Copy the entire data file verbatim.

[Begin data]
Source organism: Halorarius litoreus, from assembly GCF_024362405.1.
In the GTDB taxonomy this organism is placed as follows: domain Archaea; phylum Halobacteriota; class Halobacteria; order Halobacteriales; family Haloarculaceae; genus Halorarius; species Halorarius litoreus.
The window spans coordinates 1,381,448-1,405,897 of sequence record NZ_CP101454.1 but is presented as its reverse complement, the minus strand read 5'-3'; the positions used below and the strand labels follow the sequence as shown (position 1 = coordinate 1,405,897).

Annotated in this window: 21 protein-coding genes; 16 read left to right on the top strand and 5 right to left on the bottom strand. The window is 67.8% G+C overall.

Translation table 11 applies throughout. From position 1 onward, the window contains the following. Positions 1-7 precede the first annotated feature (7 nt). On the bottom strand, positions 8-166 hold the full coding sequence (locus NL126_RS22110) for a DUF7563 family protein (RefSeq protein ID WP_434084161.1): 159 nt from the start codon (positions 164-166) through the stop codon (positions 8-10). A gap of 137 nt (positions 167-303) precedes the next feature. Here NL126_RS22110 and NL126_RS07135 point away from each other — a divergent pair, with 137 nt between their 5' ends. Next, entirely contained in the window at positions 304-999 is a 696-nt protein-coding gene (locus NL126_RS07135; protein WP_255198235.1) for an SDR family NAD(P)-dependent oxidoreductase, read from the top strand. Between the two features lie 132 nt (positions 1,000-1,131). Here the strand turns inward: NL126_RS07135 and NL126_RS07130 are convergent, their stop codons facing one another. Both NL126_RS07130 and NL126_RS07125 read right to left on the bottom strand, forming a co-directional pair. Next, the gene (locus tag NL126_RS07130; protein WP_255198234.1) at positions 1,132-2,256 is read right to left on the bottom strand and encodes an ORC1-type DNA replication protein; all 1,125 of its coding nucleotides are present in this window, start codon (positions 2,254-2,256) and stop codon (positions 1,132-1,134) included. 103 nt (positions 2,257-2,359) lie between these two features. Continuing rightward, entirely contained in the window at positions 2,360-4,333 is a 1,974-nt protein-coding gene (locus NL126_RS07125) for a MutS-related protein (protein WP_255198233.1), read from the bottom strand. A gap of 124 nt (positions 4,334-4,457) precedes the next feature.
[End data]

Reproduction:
Source organism: Halorarius litoreus, from assembly GCF_024362405.1.
In the GTDB taxonomy this organism is placed as follows: domain Archaea; phylum Halobacteriota; class Halobacteria; order Halobacteriales; family Haloarculaceae; genus Halorarius; species Halorarius litoreus.
The window spans coordinates 1,381,448-1,405,897 of sequence record NZ_CP101454.1 but is presented as its reverse complement, the minus strand read 5'-3'; the positions used below and the strand labels follow the sequence as shown (position 1 = coordinate 1,405,897).

Annotated in this window: 21 protein-coding genes; 16 read left to right on the top strand and 5 right to left on the bottom strand. The window is 67.8% G+C overall.

Translation table 11 applies throughout. From position 1 onward, the window contains the following. Positions 1-7 precede the first annotated feature (7 nt). On the bottom strand, positions 8-166 hold the full coding sequence (locus NL126_RS22110) for a DUF7563 family protein (RefSeq protein ID WP_434084161.1): 159 nt from the start codon (positions 164-166) through the stop codon (positions 8-10). A gap of 137 nt (positions 167-303) precedes the next feature. Here NL126_RS22110 and NL126_RS07135 point away from each other — a divergent pair, with 137 nt between their 5' ends. Next, entirely contained in the window at positions 304-999 is a 696-nt protein-coding gene (locus NL126_RS07135; protein WP_255198235.1) for an SDR family NAD(P)-dependent oxidoreductase, read from the top strand. Between the two features lie 132 nt (positions 1,000-1,131). Here the strand turns inward: NL126_RS07135 and NL126_RS07130 are convergent, their stop codons facing one another. Both NL126_RS07130 and NL126_RS07125 read right to left on the bottom strand, forming a co-directional pair. Next, the gene (locus tag NL126_RS07130; protein WP_255198234.1) at positions 1,132-2,256 is read right to left on the bottom strand and encodes an ORC1-type DNA replication protein; all 1,125 of its coding nucleotides are present in this window, start codon (positions 2,254-2,256) and stop codon (positions 1,132-1,134) included. 103 nt (positions 2,257-2,359) lie between these two features. Continuing rightward, entirely contained in the window at positions 2,360-4,333 is a 1,974-nt protein-coding gene (locus NL126_RS07125) for a MutS-related protein (protein WP_255198233.1), read from the bottom strand. A gap of 124 nt (positions 4,334-4,457) precedes the next feature.